Luckily, however, low expectations are great working conditions. The album itself is iridescent, like an abalone shell (Mac's obsession with a sea turtle motif is apt) or a holographic Pokémon card (maybe not a Charizard, but a solid Blastoise, sure). Tilt it one way, you get musings of a child of divorce and a product of a one-parent household ("The Star Room"). Turn it another, and its colors melt into struggles with identity and depression, an existential consideration of what it means to be fully present in the public eye ("I'm Not Real"). Inspired beats from Pharrell, Clams Casino, Tyler, The Creator, and Mac himself, among others, pad the subject matter with more depth and inspiration than any previous Mac Miller release: instead of casinos and delis, songs now exist in cavernous tunnels, orchestral concert halls, inside computerized dreamworlds. Lyrics like "I don't act hard/I still read Babar" and "Watching Dawson's Creek till I fall asleep" link Mac to his cartoonish past, while "Sorry for that blind people comment, that was just rude/And I was raised better, say God bless you, I've learned" lead him into a future characterized by both self-awareness and attention to detail. At its core, Watching Movies is his exploration of what would happen if the only person Mac Miller had to impress were Malcolm McCormick.
Angle it a different way, though, and you get lines like "Suck my dick before I slap you with it." In the midst of a production-rich internal exploration of what it means to be an adult (and an artist, not a party-rapping super-senior), stale lines stick out like awkward elbows from time to time. While the finished Watching Movies product is an unquestionable step forward, the fact that Mac hasn't yet made up his mind once and for all is distinct; he still hasn't totally abandoned seeking validation from external sources. Those outlying moments ("dyke hoes," "smacking groupies," "wonder if Hindus like to eat fish soup," "Spit the shit that leave a diaper brown, poo," "where them titties at?") give the Grown-Up Mac Miller Record a minor-yet-significant dose of What Mac Believes Grown-Up Mac Miller Ought To Be, which downgrades it from game changer to, simply, a do-over. They are potential ammunition for the critics he might still have that, if they intensify later on, could ultimately prove that what Mac brings to the table is the unnecessary, sloppy perspective of another reasonably privileged, posture-affecting white rapper. Those who've invested in him — Most Dope and Jay Electronica and FlyLo and Earl Sweatshirt and ScHoolboy Q and Pharrell Williams — know that's not true, but Miller is trying to establish himself now, so time is somewhat of the essence. Besides, those lines don't jibe with the rest of the album's depth at all; when he does avoid the temptation of parroting club-rap, image-heavy tropes, and embraces unforced thoughts he's turned over in his head more than once, he succeeds several times over, not only as a songwriter but as an earning member of a respected rap vanguard. Didn't all those hours watching TV teach him anything about trying to be cool by being mean to the nerds (or in this case, women)? Was he "raised better" or wasn't he? Has he "learned," or hasn't he?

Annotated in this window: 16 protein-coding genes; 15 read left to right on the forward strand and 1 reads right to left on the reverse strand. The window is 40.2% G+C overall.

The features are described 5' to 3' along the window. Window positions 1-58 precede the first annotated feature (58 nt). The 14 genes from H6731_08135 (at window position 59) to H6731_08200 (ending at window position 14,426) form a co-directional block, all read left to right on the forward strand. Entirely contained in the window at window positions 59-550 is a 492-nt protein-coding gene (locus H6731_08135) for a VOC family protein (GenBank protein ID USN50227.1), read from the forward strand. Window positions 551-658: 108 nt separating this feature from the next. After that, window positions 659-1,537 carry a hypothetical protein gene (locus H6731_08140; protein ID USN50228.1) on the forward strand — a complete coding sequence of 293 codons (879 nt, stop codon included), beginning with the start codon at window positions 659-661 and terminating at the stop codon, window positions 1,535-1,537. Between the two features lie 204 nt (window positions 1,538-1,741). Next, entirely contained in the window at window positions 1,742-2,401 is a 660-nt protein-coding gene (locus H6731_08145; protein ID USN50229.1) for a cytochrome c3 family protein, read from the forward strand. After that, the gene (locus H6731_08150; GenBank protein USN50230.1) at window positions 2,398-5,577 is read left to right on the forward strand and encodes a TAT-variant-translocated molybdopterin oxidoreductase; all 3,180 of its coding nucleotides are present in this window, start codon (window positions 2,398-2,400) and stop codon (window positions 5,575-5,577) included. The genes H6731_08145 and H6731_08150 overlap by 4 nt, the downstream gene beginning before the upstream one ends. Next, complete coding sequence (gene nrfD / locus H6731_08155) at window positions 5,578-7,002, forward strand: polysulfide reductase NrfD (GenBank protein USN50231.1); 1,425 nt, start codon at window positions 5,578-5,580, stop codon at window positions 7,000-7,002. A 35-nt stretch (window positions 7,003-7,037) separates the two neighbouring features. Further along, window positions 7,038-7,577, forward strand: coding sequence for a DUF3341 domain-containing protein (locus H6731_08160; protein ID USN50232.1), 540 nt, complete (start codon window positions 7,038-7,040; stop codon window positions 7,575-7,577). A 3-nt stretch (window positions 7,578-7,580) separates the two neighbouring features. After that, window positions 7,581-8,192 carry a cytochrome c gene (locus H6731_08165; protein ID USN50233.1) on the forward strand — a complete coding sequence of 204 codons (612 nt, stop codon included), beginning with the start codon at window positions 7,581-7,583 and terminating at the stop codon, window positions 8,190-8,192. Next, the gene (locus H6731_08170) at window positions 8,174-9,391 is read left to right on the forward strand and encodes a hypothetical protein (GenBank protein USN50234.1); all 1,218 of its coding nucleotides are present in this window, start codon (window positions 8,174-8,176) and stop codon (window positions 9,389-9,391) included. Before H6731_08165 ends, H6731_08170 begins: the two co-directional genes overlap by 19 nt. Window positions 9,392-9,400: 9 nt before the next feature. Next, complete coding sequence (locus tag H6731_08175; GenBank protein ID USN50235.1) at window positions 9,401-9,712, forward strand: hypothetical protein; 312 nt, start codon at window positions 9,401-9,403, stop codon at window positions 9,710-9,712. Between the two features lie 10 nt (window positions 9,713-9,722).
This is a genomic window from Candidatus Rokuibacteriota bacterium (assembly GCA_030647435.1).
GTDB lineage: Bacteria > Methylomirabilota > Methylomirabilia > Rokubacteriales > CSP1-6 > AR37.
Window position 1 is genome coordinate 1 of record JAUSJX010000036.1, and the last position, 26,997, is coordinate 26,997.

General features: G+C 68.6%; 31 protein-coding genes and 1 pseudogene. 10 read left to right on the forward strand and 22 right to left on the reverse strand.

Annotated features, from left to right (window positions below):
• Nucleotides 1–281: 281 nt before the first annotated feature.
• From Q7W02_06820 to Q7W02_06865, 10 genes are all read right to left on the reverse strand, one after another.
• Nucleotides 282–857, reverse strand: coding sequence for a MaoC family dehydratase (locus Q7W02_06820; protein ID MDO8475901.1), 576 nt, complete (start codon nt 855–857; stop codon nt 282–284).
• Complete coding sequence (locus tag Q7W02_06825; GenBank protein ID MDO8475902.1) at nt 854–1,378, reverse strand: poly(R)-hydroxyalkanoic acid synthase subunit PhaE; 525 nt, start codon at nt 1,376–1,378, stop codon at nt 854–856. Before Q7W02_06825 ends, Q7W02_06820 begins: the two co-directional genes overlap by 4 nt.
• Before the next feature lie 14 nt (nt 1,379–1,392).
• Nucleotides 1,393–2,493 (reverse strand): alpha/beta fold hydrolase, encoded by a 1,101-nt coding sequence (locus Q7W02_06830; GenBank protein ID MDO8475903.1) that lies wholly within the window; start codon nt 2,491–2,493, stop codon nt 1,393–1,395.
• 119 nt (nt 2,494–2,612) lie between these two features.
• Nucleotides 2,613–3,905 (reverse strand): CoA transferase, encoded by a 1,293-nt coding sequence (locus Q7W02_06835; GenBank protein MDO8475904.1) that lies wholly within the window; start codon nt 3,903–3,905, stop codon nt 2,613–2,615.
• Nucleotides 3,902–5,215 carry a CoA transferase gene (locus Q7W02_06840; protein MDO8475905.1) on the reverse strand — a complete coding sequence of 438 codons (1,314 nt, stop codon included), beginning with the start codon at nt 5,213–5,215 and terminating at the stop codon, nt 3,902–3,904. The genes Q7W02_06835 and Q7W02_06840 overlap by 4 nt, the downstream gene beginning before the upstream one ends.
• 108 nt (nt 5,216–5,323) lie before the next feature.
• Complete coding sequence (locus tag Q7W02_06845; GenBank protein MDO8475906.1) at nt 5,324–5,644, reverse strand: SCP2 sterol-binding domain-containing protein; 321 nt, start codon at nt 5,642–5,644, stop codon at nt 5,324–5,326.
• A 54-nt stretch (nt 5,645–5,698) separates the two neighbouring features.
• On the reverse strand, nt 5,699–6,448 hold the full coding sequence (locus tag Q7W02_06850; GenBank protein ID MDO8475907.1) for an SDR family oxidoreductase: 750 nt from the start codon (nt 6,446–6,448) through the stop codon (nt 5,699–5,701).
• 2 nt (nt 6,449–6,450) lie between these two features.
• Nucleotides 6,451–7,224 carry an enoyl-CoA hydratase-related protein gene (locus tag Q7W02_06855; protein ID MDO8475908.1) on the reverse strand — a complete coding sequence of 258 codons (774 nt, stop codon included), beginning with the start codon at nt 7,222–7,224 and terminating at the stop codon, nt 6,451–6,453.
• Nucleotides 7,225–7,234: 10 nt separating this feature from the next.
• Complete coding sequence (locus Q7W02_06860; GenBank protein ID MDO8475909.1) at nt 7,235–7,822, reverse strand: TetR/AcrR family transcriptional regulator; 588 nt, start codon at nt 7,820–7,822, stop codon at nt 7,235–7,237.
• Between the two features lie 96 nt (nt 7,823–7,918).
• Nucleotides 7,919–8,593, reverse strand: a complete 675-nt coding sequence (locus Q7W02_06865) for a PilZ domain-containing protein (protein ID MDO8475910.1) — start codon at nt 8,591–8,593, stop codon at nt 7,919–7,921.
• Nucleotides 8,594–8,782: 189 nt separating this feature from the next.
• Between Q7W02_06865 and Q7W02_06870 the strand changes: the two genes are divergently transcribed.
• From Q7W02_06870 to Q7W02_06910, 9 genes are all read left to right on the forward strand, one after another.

When Loaded Lux repeats "Who the fuck is Mac Miller?" with Beat poet foreboding on "Red Dot Music," he really is asking Mac and Mac alone, and he'll ask as many times as necessary to drive the point home. It's not a complicated — or ultimately important — question for anyone else.
Devon Maloney (@dynamofire) is a music and culture journalist living in New York.